I am often impressed that our school is uncommon, and most of the evidence is of a cultural (rather than, say, a curricular) nature. High schoolers commonly hang out with kindergarteners; all sorts of quirky individuals fit well in our hodgepodge of personalities; clusters of chatting parents bring this administrator delight rather than angst. But one cultural ingredient that brings me particular encouragement is the singing.
If you walk the halls of ECS during an afternoon passing period, the odds are you’ll hear one of the cool kids singing. Strange, I know. If you go to one of our obligatory choir classes, you’ll see (and hear) students who are being challenged and stretched and who are having a great time doing it together. I suppose it should come as little surprise that the singing often carries on long after (and before!) the bell.
Recently (yesterday, as I write this), I got to be in Leavenworth (of all places) with 28 of our secondary Raggants where we had stopped for lunch on the return trip from the Trinity Evangel Church youth retreat. As we were readying to leave, the students congregated on the grassy hill in the town center. When I came to join them, one suggested that we should sing something. This suggestion was greeted with general enthusiasm. Next thing we knew, we had two dozen junior-high and high school-aged students belting out Psalm 94 (which shares a melody with the German national anthem, which is only fitting for a Bavarian village rendition) and Psalm 128 and Doxology in four-part harmony for all the tourists to hear, enjoy, or to resent.
Someone forgot to tell these students that Psalms are for church, that choir is for school, and that singing isn’t cool. Oops.
Yesterday’s episode reminded me again of how grateful I am for this part of our school’s culture…and for a number of reasons. I’ll offer three for now.
Readiness to sing is a hallmark of joyfulness. Generally speaking, folks with a song on their lips are in a good mood. God has given us much, so it is proper that we should be grateful and ready with our thanks and praise. Raggants sing a lot and they’re happy doing it.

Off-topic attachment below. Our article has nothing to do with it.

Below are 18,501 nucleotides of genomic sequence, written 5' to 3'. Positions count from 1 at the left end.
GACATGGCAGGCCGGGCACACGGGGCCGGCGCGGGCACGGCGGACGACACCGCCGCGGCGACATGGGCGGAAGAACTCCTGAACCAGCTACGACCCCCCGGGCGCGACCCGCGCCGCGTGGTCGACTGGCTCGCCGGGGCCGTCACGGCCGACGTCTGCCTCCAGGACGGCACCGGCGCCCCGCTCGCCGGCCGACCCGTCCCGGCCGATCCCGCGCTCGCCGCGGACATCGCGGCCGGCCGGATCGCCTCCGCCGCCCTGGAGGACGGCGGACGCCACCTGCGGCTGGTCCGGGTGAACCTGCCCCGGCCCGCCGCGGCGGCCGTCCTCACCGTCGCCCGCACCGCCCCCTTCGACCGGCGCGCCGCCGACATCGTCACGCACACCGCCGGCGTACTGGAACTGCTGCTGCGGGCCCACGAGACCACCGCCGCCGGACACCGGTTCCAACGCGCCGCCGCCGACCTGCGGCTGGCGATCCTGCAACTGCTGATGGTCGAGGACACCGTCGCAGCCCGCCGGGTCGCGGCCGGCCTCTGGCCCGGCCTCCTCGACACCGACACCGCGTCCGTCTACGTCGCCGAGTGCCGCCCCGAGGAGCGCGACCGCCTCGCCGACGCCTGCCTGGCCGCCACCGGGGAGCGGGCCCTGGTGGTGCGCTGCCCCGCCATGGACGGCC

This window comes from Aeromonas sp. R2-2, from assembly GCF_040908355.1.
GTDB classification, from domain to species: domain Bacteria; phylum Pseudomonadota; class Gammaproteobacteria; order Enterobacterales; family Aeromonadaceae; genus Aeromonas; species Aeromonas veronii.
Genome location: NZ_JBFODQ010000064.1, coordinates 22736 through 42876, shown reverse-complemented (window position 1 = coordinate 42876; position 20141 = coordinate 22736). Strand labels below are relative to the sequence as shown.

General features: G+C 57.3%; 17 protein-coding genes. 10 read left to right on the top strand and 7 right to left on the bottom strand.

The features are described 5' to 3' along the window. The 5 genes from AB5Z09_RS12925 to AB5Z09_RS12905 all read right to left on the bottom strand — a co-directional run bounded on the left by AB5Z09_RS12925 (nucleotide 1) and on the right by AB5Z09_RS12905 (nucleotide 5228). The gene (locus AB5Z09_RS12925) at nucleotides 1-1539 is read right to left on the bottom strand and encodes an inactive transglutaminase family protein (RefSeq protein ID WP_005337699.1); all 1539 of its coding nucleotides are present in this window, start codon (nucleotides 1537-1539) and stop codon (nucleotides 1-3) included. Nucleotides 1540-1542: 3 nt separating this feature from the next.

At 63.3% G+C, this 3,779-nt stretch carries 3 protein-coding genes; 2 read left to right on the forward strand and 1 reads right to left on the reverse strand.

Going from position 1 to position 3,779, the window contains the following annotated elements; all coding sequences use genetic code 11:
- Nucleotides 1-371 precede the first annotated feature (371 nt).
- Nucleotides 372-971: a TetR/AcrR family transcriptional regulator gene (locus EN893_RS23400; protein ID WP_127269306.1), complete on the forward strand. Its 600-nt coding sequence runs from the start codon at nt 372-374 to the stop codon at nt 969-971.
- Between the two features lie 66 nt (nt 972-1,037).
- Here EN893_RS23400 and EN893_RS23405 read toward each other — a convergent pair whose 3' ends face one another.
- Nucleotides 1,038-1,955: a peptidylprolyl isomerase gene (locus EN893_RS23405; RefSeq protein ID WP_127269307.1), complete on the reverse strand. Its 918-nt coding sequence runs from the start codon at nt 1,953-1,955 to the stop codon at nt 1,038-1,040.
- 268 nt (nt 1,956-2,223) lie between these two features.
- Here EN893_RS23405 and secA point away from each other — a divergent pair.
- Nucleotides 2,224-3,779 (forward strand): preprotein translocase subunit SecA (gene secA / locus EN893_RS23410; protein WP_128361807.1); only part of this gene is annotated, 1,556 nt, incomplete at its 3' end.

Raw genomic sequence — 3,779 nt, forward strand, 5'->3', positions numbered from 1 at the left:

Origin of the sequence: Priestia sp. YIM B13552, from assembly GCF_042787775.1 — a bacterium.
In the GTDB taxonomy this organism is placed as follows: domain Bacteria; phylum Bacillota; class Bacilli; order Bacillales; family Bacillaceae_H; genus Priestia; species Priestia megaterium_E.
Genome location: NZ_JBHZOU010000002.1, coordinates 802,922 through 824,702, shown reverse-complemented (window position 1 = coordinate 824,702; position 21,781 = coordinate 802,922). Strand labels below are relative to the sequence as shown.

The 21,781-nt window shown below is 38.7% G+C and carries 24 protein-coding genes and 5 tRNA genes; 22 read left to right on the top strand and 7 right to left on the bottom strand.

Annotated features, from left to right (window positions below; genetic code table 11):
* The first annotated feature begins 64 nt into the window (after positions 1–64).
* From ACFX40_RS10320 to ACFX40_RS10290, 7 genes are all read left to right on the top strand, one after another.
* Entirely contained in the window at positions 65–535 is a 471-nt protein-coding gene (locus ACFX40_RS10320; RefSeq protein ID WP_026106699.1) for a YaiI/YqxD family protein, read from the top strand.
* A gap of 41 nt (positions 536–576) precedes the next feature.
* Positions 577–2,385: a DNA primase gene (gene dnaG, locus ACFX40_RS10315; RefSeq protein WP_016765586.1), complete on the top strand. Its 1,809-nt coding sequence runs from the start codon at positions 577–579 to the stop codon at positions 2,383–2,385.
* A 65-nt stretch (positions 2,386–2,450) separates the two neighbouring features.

Songs with substance are a fantastic cultural weapon. With Psalms and hymns, we combat the Devil’s lies and dour defeatism. Last summer, I was there when a smarmy knot of students stood near an altar to Jupiter inside the Vindolanda Roman Fort and sang (you guessed it!) Psalm 94. Risus est bellum! These same students sang an Isaac Watts’ hymn beside his grave and later sang “The Son of God Goes Forth To War” in a chapel frequented by Scottish Covenanters…many of whom were later martyred.
Each morning at Matins we give the students opportunity to get some good theology stuck in their heads before they head off to first period. The Apostle’s Creed is great, but “Crown Him with Many Crowns” is catchy. Singing loudly about the “Potentate of time, Creator of the rolling sphere, ineffably sublime” can have a powerfully orienting effect before parading off to Logic or Math class. Even better when you’re parading off to Walmart or the library.
Singing is countercultural. Sure, there are talented pop artists who can sing well, and many of them are today’s cultural idols. But generally speaking, if you want to make beautiful vocal music with your family or friends, you’re regarded as weird. And the more theologically substantive your song, the less you’ll fit in.
It turns out our students are immersed in a cultural context where singing Psalms is both cool and fun. That is grace. We sure couldn’t manufacture it. But I can’t help thinking that it pleases God, who is giving us the reason and the ability to sing. By His continued grace, may this only increase.